My rating: 5 of 5 stars
Missing Susan is not a conventional murder mystery, in which the investigator tries to nab the killer.
Rather, in a refreshing turnabout, the reader follows London crime expert and tour guide Rowan Rover, the most unlikely killer for hire imaginable. Rowan’s preparing to lead a group of bibliophiles on a tour of sites connected with English mystery novels and crime scenes, when an American businessman approaches him with an offer he can’t refuse. All he has to do is find a way to kill the American’s niece, Susan, at some point during their tour, and make it look like an accident.
What follows is an almost farcical comedy of errors. Rowan likes to study scandalous murders, but he’s never been tempted to commit one himself. Now, in desperate need of ready cash, he accepts the offer and begins plotting. From day one, Susan begins to drive her fellow tourists crazy, so annoying that Rowan begins to think killing her will be a pleasure. Easier said than done. Author McCrumb saves the best bits of the story for the final chapter, by which time your mouth is tired from all that smiling.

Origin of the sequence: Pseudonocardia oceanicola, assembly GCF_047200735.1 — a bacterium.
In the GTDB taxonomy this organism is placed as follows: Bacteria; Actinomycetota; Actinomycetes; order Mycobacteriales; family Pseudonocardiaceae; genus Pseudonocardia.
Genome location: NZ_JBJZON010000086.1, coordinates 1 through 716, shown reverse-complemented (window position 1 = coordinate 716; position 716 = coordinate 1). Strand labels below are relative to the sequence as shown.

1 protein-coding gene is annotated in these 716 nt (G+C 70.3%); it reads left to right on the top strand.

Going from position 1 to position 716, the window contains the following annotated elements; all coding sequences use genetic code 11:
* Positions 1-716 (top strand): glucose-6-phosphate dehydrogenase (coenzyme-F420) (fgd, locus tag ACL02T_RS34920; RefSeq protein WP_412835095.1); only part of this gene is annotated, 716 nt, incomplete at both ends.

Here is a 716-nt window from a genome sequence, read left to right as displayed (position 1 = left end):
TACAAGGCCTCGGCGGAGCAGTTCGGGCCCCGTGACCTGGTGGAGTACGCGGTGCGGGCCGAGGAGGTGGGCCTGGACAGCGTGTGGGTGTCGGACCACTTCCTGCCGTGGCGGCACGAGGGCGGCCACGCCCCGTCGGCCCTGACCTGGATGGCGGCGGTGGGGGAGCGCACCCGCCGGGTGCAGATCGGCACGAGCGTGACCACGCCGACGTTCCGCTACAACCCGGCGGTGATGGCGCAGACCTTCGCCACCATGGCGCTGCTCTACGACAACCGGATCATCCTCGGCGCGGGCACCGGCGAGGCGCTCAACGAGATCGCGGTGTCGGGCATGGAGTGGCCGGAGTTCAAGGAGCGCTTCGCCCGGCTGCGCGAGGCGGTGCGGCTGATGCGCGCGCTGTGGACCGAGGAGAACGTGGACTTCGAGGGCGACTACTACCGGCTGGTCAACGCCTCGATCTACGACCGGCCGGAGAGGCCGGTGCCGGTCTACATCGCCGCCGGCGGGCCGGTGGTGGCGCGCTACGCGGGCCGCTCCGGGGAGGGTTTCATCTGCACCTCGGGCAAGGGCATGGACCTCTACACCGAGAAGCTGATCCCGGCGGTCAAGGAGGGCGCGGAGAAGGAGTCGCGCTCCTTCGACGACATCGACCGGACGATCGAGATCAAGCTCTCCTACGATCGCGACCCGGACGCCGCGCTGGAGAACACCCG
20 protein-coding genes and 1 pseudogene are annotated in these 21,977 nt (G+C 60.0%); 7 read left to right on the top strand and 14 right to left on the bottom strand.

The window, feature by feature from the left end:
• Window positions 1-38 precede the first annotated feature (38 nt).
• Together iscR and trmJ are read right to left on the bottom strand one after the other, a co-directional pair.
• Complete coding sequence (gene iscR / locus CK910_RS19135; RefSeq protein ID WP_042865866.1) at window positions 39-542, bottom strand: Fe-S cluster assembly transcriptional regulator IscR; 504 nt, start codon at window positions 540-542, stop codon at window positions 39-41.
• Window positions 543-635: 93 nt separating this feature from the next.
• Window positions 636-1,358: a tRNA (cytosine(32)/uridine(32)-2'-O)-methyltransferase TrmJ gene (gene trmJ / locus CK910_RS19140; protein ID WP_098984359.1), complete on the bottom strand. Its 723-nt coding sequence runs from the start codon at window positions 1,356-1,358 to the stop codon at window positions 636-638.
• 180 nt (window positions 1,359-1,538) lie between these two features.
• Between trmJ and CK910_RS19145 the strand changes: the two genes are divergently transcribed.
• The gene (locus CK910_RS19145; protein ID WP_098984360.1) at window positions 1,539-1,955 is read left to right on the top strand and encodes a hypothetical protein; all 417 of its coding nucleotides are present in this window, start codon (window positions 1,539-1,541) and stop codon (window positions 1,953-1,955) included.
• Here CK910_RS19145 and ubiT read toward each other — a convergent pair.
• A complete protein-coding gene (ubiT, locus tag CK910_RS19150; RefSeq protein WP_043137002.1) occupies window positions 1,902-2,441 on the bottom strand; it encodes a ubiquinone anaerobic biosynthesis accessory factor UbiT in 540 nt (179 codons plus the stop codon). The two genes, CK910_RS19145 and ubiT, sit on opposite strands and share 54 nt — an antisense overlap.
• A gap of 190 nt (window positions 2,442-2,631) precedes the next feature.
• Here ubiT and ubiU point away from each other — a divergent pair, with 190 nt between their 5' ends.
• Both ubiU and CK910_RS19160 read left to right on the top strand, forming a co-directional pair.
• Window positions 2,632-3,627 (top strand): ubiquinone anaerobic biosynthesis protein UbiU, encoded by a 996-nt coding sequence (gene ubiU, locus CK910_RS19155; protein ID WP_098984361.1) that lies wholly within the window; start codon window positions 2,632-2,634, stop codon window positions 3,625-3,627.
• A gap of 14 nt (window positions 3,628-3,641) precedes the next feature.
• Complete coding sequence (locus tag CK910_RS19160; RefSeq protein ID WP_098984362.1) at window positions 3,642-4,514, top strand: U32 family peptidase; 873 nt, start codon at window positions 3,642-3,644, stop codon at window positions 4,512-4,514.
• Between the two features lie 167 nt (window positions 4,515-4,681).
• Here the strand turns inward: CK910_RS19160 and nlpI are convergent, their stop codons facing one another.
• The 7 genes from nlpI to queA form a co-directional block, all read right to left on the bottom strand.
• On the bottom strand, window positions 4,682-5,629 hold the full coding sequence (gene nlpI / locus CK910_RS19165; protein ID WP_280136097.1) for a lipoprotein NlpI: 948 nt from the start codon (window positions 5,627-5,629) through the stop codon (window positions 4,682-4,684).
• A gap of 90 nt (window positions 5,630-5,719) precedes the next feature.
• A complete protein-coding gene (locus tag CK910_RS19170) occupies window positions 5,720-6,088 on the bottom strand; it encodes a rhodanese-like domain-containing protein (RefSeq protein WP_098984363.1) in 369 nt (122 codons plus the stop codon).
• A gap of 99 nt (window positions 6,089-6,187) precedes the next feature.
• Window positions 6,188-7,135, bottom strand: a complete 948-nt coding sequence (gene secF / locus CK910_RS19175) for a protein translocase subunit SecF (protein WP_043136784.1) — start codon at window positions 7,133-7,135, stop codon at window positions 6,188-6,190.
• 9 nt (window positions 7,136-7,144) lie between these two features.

Five stars for the enjoyment factor built into every page of this imaginative and competently presented novel.